West Rowan grad will be in on ‘historic event’
By Sarah Nagem
Brittany Moore has big plans ó she hopes to study law at a prestigious school and eventually put bad guys in prison.
But first, she wants to see Barack Obama sworn in as the 44th president of the United States.
Moore, 21, has been granted that wish. She will be on the National Mall in Washington, D.C., as the country’s first black president takes office Jan. 20.
“This is the biggest historical event of my generation’s time,” Moore said.
Moore will attend the inauguration as an alumna of the National Youth Leadership Forum on Law. She attended the program in Washington in 2003, during her junior year at West Rowan High School.
On that trip to the nation’s capital, Moore learned the ins and outs of the justice system. And she got to experience Washington, which she had visited only once before.
“I loved it,” she said. “It was beautiful.”
Moore worked hard in high school and earned A’s, her mother, Cori Overcash, said.
“She was the cheerleader,” Overcash said. “But academics were always her first priority.”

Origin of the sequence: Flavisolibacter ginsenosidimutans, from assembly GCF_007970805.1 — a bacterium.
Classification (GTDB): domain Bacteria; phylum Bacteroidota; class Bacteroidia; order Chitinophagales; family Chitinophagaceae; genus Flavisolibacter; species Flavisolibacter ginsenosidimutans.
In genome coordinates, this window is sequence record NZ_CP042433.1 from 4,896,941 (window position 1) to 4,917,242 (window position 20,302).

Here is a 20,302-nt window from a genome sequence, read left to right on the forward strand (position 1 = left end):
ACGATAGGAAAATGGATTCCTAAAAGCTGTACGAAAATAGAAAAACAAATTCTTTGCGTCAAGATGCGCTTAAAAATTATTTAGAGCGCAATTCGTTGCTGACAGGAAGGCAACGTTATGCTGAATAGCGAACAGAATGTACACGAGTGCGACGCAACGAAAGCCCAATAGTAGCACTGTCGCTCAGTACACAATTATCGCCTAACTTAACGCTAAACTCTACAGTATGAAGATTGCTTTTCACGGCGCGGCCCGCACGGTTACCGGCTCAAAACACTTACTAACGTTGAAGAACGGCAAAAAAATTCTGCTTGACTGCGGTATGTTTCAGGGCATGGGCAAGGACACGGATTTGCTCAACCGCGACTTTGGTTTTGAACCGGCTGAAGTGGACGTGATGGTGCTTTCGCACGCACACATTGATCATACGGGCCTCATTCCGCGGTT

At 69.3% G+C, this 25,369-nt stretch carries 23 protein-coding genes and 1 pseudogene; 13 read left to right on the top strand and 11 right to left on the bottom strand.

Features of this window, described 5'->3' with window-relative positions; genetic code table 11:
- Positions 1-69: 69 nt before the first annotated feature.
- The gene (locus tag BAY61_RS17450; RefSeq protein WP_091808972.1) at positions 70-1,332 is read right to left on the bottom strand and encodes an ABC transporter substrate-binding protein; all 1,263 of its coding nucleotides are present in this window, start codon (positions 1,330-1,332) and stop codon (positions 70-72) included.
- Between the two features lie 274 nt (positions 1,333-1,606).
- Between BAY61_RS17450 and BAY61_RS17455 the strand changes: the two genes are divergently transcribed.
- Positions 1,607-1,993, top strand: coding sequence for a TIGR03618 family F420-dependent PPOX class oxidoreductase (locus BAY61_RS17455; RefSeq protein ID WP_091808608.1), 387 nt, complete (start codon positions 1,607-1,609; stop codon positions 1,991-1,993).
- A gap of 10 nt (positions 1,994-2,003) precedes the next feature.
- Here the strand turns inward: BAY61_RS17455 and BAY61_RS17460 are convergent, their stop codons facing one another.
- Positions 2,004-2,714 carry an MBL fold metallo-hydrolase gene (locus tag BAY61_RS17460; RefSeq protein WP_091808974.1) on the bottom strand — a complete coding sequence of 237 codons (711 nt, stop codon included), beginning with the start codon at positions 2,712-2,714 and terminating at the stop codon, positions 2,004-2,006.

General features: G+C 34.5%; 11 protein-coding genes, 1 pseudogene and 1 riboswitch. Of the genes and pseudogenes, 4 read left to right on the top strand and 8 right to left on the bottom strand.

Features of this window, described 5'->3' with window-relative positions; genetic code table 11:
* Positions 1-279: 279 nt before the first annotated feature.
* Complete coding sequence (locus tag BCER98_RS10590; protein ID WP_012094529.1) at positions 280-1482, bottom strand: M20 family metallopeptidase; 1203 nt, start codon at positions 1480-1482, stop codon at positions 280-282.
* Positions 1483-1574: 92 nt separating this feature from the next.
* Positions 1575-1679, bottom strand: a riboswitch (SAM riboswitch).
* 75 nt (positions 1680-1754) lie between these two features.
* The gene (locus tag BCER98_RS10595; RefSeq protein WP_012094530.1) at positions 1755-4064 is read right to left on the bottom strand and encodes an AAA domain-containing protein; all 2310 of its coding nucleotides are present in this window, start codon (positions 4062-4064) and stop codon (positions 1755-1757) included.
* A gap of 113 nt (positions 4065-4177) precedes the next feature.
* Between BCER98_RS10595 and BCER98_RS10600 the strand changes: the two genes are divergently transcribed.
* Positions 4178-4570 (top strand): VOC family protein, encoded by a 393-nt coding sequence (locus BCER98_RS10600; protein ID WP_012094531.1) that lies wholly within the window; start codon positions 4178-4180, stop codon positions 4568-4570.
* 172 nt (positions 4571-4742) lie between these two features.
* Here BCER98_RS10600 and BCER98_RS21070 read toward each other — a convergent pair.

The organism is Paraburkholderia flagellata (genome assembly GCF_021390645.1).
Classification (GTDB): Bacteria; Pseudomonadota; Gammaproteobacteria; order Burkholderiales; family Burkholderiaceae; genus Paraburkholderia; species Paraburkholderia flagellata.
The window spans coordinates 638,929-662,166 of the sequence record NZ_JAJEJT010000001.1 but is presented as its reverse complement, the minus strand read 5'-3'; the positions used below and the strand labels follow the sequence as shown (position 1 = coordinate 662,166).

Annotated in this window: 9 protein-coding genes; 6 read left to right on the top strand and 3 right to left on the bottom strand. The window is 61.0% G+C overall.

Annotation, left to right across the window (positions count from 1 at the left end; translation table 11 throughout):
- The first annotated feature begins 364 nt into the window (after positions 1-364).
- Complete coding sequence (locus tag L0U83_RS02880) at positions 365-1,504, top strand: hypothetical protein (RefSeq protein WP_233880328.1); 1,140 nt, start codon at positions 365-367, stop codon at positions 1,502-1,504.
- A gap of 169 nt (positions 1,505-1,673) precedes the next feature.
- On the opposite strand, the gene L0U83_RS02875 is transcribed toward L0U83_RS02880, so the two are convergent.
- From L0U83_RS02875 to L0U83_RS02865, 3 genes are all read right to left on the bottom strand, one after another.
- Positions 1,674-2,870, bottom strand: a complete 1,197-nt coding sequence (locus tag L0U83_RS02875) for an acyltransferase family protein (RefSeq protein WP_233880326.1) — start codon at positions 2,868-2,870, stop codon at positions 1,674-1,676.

After high school, Moore headed to Western Carolina University. She is on track to graduate next fall with degrees in criminal justice and psychology and a minor in political science.
Moore said her good grades at Western Carolina made her eligible to attend the University Presidential Inaugural Conference this month.
Moore will fly to Washington on Jan. 17 and meet up with other Youth Leadership alumni.
She will meet White House officials, witness the inaugural parade and attend a gala inaugural ball.
Moore likely would have been excited about the opportunity regardless of which candidate won the presidential election.
But since she voted for Obama, the occasion might be extra special.
Moore said she liked Obama’s plans for the struggling economy as well as education and health care.
“He’s very intelligent, an eloquent speaker,” she said.
He also was an attorney, just as Moore hopes to become. Obama graduated from Harvard Law School and worked as a civil rights attorney in Chicago before entering politics.
Moore hasn’t started applying to law schools yet. But she already works as an intern in the prosecutor’s office in Asheville.
Her father, Ron Moore, is a defense attorney in Asheville.
“He used to take me to his office when I was little,” Moore said. “That’s kind of where it all started.”
Ron Moore said he is proud of his daughter ó and also a little pleased that she wants to follow in his footsteps.
“I didn’t try to push her in that direction,” he said. “I didn’t discourage her, either.”